Shell expresses confidence in gas pipeline
Royal Dutch Shell expressed confidence on Tuesday in the future of a proposed Trans-Caspian gas pipeline to Turkey costing two billion dollars (2.35 billion euros) despite a decision by a key US partner to close its offices here.
"Shell still remains committed to the Trans-Caspian pipeline project and stands ready to develop it once the political will is there to make it happen," a Shell spokesman said.
The PSG consortium, consisting of General Electric and Bechtel, announced on Monday that it would close its offices in Ashkhabad owing to uncertainty over the project. Shell will now take a leading role in moving the proposal forwards and PSG will have to decide whether to rejoin the project once it reaches the implementation stage, the spokesman said.
Shell will remain in Ashkhabad and PSG will stay inside the pipeline consortium with Shell, said the spokesman. Both have a 50-percent stake in the project. The Trans-Caspian pipeline to take gas from Turkmenistan to Turkey over a distance of 2,000 kilometres (1,250 miles), and at a cost of two billion dollars, has been heavily backed by the United States as a way of lessening Turkmenistan's dependence on Iran and Russia.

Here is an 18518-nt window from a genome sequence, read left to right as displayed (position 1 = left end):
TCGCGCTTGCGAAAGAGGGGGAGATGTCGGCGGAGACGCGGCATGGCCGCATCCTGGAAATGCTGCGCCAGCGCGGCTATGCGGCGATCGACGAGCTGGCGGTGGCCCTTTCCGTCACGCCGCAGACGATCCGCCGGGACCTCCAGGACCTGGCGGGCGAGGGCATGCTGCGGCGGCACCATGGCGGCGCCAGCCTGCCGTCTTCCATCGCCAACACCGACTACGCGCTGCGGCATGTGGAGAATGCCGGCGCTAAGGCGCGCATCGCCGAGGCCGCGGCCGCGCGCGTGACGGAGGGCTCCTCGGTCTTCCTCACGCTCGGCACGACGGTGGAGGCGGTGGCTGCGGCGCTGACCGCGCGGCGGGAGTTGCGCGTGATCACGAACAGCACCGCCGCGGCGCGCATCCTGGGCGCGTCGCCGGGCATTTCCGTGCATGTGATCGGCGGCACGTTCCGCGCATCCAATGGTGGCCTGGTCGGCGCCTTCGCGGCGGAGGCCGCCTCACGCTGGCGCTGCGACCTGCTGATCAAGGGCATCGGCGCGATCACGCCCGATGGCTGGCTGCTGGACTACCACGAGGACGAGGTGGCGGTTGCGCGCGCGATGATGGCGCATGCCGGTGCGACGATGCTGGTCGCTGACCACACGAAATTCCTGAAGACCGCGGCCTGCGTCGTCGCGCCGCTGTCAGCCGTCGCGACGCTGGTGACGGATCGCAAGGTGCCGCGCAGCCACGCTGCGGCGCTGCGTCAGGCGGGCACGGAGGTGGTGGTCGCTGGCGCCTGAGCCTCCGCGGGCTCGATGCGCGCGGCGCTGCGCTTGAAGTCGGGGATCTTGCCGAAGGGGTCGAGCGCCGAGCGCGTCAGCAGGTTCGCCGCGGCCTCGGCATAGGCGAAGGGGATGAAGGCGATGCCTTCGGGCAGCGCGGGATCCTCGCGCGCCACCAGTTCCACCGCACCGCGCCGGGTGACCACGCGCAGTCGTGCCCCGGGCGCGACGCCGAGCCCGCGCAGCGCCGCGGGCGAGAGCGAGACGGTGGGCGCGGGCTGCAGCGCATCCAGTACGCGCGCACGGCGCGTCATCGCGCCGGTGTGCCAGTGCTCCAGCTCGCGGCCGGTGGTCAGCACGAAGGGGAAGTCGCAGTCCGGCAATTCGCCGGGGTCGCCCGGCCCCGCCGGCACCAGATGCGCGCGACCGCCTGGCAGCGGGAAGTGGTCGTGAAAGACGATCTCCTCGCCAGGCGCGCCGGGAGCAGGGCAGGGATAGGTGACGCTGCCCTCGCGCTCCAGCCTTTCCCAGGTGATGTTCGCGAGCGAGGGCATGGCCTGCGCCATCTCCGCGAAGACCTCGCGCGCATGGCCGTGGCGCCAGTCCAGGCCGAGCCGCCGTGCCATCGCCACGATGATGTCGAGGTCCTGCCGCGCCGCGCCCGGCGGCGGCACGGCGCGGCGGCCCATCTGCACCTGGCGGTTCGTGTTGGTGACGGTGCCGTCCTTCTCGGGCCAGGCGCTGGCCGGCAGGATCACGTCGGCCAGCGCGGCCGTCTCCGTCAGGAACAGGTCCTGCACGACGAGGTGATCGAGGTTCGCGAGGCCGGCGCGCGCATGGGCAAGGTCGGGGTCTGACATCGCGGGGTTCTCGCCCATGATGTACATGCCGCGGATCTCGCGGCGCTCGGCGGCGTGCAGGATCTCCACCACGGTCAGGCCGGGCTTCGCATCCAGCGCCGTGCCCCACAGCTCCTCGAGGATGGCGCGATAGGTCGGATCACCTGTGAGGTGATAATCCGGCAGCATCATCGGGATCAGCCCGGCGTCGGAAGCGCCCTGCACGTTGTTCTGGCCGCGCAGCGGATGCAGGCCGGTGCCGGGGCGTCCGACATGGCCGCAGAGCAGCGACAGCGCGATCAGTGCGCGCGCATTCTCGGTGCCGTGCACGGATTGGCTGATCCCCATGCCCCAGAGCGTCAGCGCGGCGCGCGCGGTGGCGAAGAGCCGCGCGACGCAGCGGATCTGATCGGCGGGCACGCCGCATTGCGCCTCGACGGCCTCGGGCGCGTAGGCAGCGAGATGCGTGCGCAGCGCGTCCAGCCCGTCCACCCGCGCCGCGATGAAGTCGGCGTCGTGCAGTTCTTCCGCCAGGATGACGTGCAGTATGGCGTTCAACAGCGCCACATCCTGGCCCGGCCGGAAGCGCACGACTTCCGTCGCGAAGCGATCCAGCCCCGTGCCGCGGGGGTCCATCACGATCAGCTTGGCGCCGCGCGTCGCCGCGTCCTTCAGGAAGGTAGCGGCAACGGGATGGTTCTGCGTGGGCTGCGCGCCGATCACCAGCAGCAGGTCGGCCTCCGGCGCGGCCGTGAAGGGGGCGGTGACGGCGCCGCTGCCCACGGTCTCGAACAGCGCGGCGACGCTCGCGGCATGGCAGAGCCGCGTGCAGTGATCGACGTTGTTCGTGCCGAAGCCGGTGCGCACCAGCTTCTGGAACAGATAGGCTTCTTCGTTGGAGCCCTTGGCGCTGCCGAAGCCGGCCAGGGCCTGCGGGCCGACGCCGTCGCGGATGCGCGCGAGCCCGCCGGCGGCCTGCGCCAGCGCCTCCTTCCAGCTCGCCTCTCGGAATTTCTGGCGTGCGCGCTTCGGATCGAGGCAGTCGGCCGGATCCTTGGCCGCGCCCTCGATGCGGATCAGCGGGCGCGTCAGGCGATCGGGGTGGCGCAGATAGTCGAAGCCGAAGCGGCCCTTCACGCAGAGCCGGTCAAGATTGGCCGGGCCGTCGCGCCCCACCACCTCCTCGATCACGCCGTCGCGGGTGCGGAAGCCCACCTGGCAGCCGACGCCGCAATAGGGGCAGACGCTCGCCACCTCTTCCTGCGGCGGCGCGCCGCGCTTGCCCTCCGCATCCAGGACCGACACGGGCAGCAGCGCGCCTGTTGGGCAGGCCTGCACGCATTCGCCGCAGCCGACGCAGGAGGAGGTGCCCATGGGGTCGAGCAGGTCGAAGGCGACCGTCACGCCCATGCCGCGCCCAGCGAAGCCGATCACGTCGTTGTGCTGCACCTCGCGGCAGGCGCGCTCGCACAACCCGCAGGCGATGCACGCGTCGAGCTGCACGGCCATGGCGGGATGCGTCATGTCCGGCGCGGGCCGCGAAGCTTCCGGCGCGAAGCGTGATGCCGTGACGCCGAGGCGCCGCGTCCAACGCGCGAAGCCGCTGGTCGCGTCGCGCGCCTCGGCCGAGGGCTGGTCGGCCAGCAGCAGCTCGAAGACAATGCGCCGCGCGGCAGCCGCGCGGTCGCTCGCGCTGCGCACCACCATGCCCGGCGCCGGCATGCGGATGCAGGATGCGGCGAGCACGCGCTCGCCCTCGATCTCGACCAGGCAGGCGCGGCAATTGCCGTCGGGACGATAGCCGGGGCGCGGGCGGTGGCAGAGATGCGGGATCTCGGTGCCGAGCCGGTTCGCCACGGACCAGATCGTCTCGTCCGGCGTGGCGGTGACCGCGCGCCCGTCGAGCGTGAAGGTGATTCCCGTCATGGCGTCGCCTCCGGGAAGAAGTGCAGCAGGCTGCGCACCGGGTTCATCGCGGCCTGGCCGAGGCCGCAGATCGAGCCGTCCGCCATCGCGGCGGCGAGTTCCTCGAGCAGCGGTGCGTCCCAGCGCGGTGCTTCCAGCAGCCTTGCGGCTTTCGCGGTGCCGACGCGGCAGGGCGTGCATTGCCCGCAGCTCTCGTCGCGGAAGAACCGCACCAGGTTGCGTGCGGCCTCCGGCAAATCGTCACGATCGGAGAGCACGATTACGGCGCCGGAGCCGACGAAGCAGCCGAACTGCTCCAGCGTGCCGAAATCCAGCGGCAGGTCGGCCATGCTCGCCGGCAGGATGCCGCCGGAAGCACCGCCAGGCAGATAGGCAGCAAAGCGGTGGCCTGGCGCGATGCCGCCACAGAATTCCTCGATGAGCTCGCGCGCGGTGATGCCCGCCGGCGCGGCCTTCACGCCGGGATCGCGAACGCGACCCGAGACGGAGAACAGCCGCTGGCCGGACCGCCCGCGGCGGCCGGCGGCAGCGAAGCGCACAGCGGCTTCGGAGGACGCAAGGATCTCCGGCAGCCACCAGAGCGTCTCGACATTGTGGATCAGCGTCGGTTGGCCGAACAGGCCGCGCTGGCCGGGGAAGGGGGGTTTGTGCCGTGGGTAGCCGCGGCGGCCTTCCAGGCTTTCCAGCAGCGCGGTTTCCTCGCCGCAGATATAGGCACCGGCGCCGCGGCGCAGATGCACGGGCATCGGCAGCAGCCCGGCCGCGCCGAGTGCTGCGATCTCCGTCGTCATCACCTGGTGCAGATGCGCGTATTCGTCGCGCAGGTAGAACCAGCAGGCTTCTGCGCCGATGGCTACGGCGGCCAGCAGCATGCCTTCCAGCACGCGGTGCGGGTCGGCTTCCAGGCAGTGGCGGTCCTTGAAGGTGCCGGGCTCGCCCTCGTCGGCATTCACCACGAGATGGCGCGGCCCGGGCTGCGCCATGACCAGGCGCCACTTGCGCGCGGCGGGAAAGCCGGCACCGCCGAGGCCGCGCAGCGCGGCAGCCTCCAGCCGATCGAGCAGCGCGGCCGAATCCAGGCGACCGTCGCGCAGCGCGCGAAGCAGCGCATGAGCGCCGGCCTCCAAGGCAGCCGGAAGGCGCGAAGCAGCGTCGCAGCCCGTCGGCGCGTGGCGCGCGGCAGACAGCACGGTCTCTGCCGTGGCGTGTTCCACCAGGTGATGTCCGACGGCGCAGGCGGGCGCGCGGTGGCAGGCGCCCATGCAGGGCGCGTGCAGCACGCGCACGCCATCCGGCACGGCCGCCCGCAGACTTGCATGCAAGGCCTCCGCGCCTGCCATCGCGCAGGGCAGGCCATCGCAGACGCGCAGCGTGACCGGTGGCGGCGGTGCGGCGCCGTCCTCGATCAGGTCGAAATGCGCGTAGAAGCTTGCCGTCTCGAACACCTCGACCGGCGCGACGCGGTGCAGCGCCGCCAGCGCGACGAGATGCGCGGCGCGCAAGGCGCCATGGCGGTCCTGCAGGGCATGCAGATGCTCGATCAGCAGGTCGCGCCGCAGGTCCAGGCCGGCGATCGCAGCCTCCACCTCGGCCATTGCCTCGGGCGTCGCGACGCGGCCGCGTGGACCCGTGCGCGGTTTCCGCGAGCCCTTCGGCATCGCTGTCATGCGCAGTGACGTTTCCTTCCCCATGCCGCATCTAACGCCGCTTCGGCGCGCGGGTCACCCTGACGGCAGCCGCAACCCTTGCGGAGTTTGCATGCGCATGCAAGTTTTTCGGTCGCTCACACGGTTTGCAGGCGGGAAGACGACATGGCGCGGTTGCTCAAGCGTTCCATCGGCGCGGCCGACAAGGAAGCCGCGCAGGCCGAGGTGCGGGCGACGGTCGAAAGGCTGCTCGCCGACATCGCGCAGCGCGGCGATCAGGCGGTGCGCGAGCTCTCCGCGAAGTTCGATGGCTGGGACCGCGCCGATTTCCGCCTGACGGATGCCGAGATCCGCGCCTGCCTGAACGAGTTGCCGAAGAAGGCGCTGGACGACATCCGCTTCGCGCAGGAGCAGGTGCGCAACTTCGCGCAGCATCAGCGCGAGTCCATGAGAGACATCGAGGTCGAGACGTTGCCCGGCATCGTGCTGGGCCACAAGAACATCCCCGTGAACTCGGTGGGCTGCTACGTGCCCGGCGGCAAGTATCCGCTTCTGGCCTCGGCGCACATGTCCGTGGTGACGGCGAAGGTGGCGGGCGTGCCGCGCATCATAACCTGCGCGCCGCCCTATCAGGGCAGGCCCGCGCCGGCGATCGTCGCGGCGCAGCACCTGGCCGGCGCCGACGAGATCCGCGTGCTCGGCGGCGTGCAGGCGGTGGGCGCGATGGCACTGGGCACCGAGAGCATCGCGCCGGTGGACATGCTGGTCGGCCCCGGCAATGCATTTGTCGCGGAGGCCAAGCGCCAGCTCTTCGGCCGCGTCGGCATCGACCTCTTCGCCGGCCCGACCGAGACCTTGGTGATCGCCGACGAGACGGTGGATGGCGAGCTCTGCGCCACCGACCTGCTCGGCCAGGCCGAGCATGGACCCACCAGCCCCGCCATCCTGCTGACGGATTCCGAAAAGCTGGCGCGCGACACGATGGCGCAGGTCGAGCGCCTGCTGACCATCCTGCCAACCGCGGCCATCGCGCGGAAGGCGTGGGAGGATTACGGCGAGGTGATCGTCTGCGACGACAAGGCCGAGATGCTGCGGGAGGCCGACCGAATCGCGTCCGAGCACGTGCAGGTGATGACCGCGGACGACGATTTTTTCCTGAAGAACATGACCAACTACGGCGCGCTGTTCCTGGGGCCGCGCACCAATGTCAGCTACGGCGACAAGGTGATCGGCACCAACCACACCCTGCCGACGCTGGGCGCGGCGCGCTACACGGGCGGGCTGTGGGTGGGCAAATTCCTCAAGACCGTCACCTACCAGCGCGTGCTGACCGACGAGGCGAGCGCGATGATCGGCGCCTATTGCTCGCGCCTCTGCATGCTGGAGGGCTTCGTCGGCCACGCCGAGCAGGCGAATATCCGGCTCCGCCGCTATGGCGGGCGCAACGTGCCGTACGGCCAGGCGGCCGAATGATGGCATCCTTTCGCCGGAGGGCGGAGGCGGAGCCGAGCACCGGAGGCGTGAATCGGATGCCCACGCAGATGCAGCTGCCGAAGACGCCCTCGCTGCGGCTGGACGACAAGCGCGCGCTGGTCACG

But the project has been subject to months of delay as Turkmen President Saparmurad Niyazov was apparently unhappy about the financial terms of the deal. Niyazov dealt the project a blow in May when he agreed to send huge amounts of gas to Russia, which would leave little gas for the competing Trans-Caspian pipeline.
However, Moscow and Ashkhabad have yet to agree a price for the gas. Niyazov's bargaining position suffered a setback last year when Azerbaijan, which is closer to Turkey, discovered substantial deposits of gas at its Shah Deniz field.
The Wall Street Journal in August suggested Niyazov now wished to pursue the pipeline project out of fear that Azerbaijan, Russia and Iran would swipe the chance to export gas to Turkey from under his feet.—AFP.
©--Agence France Presse.
© 2000 Mena Report (www.menareport.com)